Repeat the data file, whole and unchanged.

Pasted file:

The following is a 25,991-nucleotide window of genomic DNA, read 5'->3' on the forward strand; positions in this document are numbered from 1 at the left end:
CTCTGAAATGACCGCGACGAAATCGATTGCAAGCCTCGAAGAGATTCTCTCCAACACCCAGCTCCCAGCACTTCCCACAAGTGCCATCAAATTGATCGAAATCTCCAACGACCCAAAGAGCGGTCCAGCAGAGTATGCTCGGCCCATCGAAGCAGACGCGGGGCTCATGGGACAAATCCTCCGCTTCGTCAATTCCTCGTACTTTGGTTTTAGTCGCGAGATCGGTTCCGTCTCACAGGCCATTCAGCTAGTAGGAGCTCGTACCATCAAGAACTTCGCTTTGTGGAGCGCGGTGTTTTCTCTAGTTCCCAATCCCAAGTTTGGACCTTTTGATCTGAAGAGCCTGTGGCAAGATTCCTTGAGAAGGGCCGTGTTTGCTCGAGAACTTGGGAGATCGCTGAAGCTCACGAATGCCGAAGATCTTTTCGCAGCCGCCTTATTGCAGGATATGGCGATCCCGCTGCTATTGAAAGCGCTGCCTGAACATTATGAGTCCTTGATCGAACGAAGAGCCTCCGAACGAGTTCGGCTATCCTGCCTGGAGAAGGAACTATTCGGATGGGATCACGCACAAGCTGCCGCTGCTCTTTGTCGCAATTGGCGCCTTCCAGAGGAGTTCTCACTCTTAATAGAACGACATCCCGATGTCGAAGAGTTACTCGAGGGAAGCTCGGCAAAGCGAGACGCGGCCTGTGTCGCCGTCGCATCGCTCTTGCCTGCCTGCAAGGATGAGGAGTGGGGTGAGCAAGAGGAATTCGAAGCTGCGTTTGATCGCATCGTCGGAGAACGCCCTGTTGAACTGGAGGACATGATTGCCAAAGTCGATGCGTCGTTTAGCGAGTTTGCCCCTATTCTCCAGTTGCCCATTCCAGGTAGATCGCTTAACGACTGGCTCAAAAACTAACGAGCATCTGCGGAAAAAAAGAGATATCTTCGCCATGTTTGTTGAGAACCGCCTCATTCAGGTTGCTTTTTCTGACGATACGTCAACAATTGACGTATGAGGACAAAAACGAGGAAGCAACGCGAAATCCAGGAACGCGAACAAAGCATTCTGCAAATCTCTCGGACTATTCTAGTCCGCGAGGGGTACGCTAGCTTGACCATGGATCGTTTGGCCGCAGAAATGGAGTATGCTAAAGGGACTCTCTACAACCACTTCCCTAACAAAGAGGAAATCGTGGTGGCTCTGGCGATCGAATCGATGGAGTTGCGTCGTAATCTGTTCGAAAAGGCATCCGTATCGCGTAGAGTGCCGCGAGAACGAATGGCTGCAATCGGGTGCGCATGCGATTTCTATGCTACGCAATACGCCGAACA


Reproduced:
The following is a 25,991-nucleotide window of genomic DNA, read 5'->3' on the forward strand; positions in this document are numbered from 1 at the left end:
CTCTGAAATGACCGCGACGAAATCGATTGCAAGCCTCGAAGAGATTCTCTCCAACACCCAGCTCCCAGCACTTCCCACAAGTGCCATCAAATTGATCGAAATCTCCAACGACCCAAAGAGCGGTCCAGCAGAGTATGCTCGGCCCATCGAAGCAGACGCGGGGCTCATGGGACAAATCCTCCGCTTCGTCAATTCCTCGTACTTTGGTTTTAGTCGCGAGATCGGTTCCGTCTCACAGGCCATTCAGCTAGTAGGAGCTCGTACCATCAAGAACTTCGCTTTGTGGAGCGCGGTGTTTTCTCTAGTTCCCAATCCCAAGTTTGGACCTTTTGATCTGAAGAGCCTGTGGCAAGATTCCTTGAGAAGGGCCGTGTTTGCTCGAGAACTTGGGAGATCGCTGAAGCTCACGAATGCCGAAGATCTTTTCGCAGCCGCCTTATTGCAGGATATGGCGATCCCGCTGCTATTGAAAGCGCTGCCTGAACATTATGAGTCCTTGATCGAACGAAGAGCCTCCGAACGAGTTCGGCTATCCTGCCTGGAGAAGGAACTATTCGGATGGGATCACGCACAAGCTGCCGCTGCTCTTTGTCGCAATTGGCGCCTTCCAGAGGAGTTCTCACTCTTAATAGAACGACATCCCGATGTCGAAGAGTTACTCGAGGGAAGCTCGGCAAAGCGAGACGCGGCCTGTGTCGCCGTCGCATCGCTCTTGCCTGCCTGCAAGGATGAGGAGTGGGGTGAGCAAGAGGAATTCGAAGCTGCGTTTGATCGCATCGTCGGAGAACGCCCTGTTGAACTGGAGGACATGATTGCCAAAGTCGATGCGTCGTTTAGCGAGTTTGCCCCTATTCTCCAGTTGCCCATTCCAGGTAGATCGCTTAACGACTGGCTCAAAAACTAACGAGCATCTGCGGAAAAAAAGAGATATCTTCGCCATGTTTGTTGAGAACCGCCTCATTCAGGTTGCTTTTTCTGACGATACGTCAACAATTGACGTATGAGGACAAAAACGAGGAAGCAACGCGAAATCCAGGAACGCGAACAAAGCATTCTGCAAATCTCTCGGACTATTCTAGTCCGCGAGGGGTACGCTAGCTTGACCATGGATCGTTTGGCCGCAGAAATGGAGTATGCTAAAGGGACTCTCTACAACCACTTCCCTAACAAAGAGGAAATCGTGGTGGCTCTGGCGATCGAATCGATGGAGTTGCGTCGTAATCTGTTCGAAAAGGCATCCGTATCGCGTAGAGTGCCGCGAGAACGAATGGCTGCAATCGGGTGCGCATGCGATTTCTATGCTACGCAATACGCCGAACA